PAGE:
‘Pictures which are interpretable… are bad pictures’
Bookslut contributor Guy Cunningham has recently posted a review of Dietmar Elger’s biographical account of one of the most important and influential artists of the post-war era, Gerhard Richter: A Life in Painting.
In his review, Cunningham notes how Richter’s work strikes a profoundly ambivalent note somewhere between literal representation and the abstraction of concern to most of his modernist contemporaries, and takes special note of Elger’s biography for its ability to duplicate this aspect of Richter’s work in the telling of the artist’s life. As Cunningham writes: “The great accomplishment of Gerhard Richter: A Life in Painting is the way it captures [the] ambivalence, which runs throughout much of the artist’s work.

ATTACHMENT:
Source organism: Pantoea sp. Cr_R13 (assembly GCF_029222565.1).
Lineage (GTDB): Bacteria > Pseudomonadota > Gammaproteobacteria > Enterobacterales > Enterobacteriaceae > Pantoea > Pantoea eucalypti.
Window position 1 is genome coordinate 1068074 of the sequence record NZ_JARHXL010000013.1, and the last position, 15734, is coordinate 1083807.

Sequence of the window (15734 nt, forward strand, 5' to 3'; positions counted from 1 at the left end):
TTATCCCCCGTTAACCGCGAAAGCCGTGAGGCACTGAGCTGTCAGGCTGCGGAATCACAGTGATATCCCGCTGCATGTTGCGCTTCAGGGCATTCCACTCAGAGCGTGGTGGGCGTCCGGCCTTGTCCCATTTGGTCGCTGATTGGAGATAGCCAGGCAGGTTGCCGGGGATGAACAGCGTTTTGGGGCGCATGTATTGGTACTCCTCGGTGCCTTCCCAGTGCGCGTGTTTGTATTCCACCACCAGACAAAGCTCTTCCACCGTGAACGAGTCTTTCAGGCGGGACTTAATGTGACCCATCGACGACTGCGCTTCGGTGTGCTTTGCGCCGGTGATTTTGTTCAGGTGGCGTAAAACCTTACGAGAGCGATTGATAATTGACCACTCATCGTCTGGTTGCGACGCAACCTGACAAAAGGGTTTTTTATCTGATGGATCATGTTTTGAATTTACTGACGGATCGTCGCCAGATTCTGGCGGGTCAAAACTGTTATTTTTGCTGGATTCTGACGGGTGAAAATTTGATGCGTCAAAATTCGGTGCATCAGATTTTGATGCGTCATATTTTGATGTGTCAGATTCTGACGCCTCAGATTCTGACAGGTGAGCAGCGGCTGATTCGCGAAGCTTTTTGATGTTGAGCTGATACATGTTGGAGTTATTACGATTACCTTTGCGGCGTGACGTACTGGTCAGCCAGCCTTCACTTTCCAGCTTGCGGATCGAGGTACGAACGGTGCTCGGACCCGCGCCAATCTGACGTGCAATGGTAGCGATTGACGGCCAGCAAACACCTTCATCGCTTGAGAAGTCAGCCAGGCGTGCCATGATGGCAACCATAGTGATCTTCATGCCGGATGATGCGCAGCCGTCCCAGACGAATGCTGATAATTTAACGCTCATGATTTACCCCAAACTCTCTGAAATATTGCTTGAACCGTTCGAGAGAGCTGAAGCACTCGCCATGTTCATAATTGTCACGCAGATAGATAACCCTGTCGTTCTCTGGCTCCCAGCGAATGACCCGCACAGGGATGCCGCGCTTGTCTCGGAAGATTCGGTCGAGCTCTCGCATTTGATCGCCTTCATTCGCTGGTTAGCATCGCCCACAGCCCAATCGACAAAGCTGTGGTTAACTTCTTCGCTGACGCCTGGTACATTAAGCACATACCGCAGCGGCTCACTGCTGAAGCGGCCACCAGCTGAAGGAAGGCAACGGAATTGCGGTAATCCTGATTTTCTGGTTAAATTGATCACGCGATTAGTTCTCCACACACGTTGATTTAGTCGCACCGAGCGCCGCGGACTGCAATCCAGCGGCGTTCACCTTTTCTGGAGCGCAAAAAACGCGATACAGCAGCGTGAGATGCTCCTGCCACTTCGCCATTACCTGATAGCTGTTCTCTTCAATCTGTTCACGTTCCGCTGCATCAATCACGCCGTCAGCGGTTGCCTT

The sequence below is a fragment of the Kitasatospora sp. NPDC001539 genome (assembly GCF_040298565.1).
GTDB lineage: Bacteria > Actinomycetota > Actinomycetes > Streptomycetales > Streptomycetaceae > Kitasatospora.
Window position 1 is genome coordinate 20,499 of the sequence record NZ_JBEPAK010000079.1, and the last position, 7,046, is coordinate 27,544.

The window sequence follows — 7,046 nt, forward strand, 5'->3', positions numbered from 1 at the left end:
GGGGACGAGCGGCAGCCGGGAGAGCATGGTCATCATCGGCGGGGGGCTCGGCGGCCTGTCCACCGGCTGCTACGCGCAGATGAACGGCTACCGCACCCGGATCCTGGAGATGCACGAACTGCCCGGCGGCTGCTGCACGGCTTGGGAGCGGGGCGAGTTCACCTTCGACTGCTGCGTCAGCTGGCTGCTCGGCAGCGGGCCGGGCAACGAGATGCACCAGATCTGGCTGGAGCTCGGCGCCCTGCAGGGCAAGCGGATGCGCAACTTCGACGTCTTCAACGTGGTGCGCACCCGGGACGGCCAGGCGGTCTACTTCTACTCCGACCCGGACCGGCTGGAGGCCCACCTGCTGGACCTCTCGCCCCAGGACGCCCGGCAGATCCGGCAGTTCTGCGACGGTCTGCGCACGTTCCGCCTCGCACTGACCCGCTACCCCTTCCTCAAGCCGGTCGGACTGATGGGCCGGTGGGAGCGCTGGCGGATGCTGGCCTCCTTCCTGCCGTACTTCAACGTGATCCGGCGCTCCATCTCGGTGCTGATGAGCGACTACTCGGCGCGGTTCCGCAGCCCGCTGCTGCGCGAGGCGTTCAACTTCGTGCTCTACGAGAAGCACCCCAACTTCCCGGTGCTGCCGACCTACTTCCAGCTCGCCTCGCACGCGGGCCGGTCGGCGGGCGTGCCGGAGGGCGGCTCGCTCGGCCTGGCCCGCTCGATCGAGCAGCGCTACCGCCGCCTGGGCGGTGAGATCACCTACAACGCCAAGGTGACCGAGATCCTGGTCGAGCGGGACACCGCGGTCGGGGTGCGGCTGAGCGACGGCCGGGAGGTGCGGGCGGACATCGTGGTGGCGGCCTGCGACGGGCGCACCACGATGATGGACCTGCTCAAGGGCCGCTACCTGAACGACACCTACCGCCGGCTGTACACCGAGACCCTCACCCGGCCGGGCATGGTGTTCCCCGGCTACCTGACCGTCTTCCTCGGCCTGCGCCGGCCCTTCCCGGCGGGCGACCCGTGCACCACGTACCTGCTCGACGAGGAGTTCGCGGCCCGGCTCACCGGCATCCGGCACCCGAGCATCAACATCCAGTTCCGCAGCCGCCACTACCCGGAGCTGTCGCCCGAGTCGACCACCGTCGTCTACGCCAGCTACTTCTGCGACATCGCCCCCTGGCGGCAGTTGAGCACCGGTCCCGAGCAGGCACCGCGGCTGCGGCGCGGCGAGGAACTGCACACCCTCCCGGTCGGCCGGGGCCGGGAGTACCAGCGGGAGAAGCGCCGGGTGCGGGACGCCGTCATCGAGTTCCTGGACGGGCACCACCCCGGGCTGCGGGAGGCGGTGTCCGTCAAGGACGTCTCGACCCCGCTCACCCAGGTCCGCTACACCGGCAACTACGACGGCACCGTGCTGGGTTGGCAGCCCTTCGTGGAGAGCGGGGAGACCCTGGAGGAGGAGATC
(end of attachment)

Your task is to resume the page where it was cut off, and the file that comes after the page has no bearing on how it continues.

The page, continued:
This detachment emerged early in Richter’s career, beginning with his ‘photo’ paintings—paintings based on and evocative of particular photographs—in the 1960s. As Elger explains, ‘Working from a photo eliminates the artifice of form, color, composition… The intention is to give paintings the most unartistic, impersonal, and distanced character possible.…'”
Accordingly, Cunningham continues, “any details [in Elger’s biography] that could influence our view of Richter’s work are intentionally played down… in keeping with Richter’s stated belief that ‘Pictures which are interpretable, and which contain a meaning, are bad pictures.'”
Offering readers a detailed yet disinterested look at Richter’s artistic practice Gerhard Richter: A Life in Painting promises to be the foundational portrait of this prolific artist for years to come.
Read the full text of the review on the Bookslut website.